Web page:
2) Teaching staff should not expect their students to be interested in what and how they teach, if they are not interested in what motivated students to choose their course.
Astin, A.W. (1977). Four critical years. Effects of college on beliefs, attitudes, and knowledge. Jossey-Bass
Astin, A.W. (1993). What matters in college? Four critical years revisited. Jossey-Bass.
Fredricks, J.A., Blumenfeld, P.C. & Paris, A.H. (2004). School engagement: potential of the concept, state of the evidence. Review of Educational Research, 74(1), 59-109.
Tinto, V. (1993). Leaving college. Rethinking the causes and cures of student attrition (2nd ed.). University of Chicago Press.
Conceptualizing and Contextualizing Academic Advising - CREATES Workshop for Advisors
Academic advising is not easy to define, and its manifestations and forms of implementation are diverse. Even if the idea of promoting student success, agency, and self-realization provide a sense of direction, there is no one, uniform practice that can serve as a model or prescription for developing an effective advising programme. Whether or not an advising programme is a relevant and effective component of a university’s infrastructure depends to a large extent on what characterizes that university. The process of creating or revitalizing an advising programme should be guided by the immediate goals of the people involved as well as the mission, vision, and values of the institution as a whole.
Ask yourself why
Advising programs usually start in response to a perceived need that is local or specific. Before you turn your attention to the mission, vision, and values of your institution, you should define or describe your own goals in developing your advising programme. What is the need for it, as you perceive it? If you already have an advising system, what would you like it to do better? Designing and maintaining an advising programme is a challenging undertaking, so it is important to have a clear set of intended outcomes before you begin.
Advising programmes are not well suited to tactical interventions on single issues (e.g., retention, completion, student well-being), because advising is about seeking and creating connections between many aspects of the student experience. Once implemented, advising is likely to affect many parts of your study program or institution (e.g., student expectations, institutional culture, academic community). Analyse the urgent issues at your institution as well as their interconnection, seeking to identify what you think your advising programme is likely to accomplish in the short-, medium-, and long-term.
Know your context
Once you have critically examined your own rationale for setting up an advising programme, it is essential to establish how such a programme can be embedded in its institutional context. Many institutions of higher education have statements about their mission, vision, and values. Even if the institution does not have explicit statements, members can usually articulate their expectations and assumptions about the institution and its identity. Sometimes an advising programme is seen as a way to amend or redirect an existing culture, so some initial soul searching will help make explicit connections between existing commitments and new aspirations.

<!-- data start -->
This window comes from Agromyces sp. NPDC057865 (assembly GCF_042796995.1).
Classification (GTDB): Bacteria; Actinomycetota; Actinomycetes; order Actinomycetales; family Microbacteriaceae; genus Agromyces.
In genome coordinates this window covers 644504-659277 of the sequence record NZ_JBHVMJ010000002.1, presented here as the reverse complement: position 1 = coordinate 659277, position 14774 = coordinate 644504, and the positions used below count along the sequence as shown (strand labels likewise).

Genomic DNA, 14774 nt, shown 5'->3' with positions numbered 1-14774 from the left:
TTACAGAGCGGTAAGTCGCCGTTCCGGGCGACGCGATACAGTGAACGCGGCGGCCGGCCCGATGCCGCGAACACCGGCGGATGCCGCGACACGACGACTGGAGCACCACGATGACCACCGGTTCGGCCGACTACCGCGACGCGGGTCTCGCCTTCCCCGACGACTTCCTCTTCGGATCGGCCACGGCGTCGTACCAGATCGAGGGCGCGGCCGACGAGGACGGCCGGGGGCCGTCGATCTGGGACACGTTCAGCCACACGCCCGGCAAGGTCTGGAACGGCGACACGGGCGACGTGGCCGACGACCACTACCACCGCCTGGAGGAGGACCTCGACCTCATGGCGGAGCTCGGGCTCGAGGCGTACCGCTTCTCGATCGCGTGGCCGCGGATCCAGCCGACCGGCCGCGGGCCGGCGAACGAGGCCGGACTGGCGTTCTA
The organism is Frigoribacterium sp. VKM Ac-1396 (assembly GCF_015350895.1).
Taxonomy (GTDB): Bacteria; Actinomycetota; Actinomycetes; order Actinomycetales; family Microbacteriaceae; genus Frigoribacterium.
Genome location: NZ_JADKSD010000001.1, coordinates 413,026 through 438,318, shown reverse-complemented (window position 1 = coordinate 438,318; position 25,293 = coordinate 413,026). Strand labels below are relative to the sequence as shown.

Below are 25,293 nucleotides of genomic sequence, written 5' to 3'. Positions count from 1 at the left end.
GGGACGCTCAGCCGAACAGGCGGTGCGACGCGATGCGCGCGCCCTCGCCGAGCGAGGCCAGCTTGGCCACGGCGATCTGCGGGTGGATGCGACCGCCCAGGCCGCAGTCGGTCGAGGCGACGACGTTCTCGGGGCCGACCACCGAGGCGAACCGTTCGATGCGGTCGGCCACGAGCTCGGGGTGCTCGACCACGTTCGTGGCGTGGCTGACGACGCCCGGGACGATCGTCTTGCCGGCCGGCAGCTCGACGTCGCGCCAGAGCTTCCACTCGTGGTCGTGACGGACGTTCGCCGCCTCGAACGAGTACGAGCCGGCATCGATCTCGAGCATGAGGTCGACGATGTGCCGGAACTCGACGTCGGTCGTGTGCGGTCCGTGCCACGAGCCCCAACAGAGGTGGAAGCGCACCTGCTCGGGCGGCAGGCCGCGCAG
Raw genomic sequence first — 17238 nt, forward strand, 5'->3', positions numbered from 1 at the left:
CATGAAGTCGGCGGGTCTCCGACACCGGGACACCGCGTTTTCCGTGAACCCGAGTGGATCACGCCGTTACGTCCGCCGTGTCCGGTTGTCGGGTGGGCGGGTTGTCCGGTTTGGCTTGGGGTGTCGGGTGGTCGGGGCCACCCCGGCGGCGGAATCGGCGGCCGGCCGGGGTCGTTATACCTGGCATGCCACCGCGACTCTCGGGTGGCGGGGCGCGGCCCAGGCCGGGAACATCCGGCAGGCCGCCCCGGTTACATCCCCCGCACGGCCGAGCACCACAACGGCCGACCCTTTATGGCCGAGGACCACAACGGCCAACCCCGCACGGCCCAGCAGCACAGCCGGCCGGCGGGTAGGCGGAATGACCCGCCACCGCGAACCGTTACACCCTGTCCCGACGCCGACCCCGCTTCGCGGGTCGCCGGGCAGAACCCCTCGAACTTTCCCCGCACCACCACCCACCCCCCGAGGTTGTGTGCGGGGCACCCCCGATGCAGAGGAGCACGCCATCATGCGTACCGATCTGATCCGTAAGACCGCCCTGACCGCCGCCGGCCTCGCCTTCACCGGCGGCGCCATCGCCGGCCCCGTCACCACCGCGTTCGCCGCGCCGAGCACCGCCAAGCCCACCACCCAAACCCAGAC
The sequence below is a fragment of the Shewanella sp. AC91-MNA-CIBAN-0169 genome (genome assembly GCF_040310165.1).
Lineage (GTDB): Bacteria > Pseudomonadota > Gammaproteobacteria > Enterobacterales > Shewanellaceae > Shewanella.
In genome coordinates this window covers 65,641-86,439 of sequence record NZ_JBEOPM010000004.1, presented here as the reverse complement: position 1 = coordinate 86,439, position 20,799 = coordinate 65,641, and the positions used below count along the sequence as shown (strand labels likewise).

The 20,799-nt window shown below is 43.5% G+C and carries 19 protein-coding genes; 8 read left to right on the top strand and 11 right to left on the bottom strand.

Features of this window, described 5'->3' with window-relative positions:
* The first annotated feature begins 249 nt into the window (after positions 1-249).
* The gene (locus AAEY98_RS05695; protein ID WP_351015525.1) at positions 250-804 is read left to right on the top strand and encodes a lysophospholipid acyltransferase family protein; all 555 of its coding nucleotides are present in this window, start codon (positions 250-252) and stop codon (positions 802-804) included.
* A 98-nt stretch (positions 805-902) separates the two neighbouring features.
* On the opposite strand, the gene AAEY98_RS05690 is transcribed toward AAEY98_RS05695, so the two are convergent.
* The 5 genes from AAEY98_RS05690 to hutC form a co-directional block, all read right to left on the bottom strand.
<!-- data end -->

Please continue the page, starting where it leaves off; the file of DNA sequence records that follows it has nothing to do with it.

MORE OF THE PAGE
Whether they are formalized or not, effective institutions have a mission, vision and values with which your advising programme can align.
Mission statements are about the present. What needs, purposes, and communities does the institution currently serve and how does it do so? Typical missions in higher education might be, for example, training students in specific disciplines, pursuing excellent interdisciplinary research, fostering engagement between university and society, or employability.
Advising normally contributes in concrete ways to the current goals and purposes of an institution. Advising may be a good way to help correct a weakness in an institution’s fulfillment of one of its core purposes. Or it may enhance a current strength.
Vision statements are about the future. What ideal situation or long-term goal does the institution aspire to create for itself and its environment? Higher education visions might be, for example, becoming a leader or model in a particular field, creating an inclusive community, or developing the social and economic resources of a region.
Since visions are often purposefully grand or aspirational, it may be harder to articulate how the mundane practices of advising (e.g., regular one-on-one meetings, administrative procedures) contribute directly. Nonetheless, introducing advising does create new futures, and it is worth reflecting on which ones your programme will enable or make more likely.
Values both inform and follow from mission and vision. They are the commitments and priorities that surround, support or enable the outcomes announced in the mission and vision. Naming and acknowledging the values of an institution - which are often tied to a specific place or history - helps orient decision-making and guide behavior. Higher education values might be, for example, commitment to critical thinking, respect for tradition, selfless service to the community, an appreciation for diversity, or admiration of professional excellence.
Advising is a very direct way to practice and role model the core values of your institution. Both advisors and students are confronted with how to interact with each other, for instance, with respectful professionalism, appropriate familiarity, or collaborative collegiality. These interpersonal practices will help cultivate and perpetuate the priorities you and your institution have.
Clearly, there can also be tension between institutional expectations and the intentions of those who initiate and maintain advising programmes. But an advising programme may also lead to new perspectives on the institution’s goals and help create an institutionally shared approach to the student experience.
Making explicit and comparing your own ideas and aspirations for advising with the the mission, vision, and values of one’s institution serves several essential objectives
- It creates a vocabulary and frame of reference for your design process.
- It clarifies the standards for strategy and implementation decisions as well as criteria for evaluating success.
- It enhances your understanding of the implicit and explicit resources your context has as well as the challenges or resistances you may encounter there.
Food for Thought
1) The objectives and scope of academic advising depend entirely on the specific culture that defines any particular institution of higher education.
2) Academic advising can be a positive force in changing the culture of an institution.
Tools and practices
Conceptualizing and Contextualizing Academic Advising - CREATES Workshop for Advisors
UCF LAS Advising Handbook - especially Section 1: The Goals of Academic Advising
UCM Academic Advising Handbook - especially Section 1: UCM and academic advising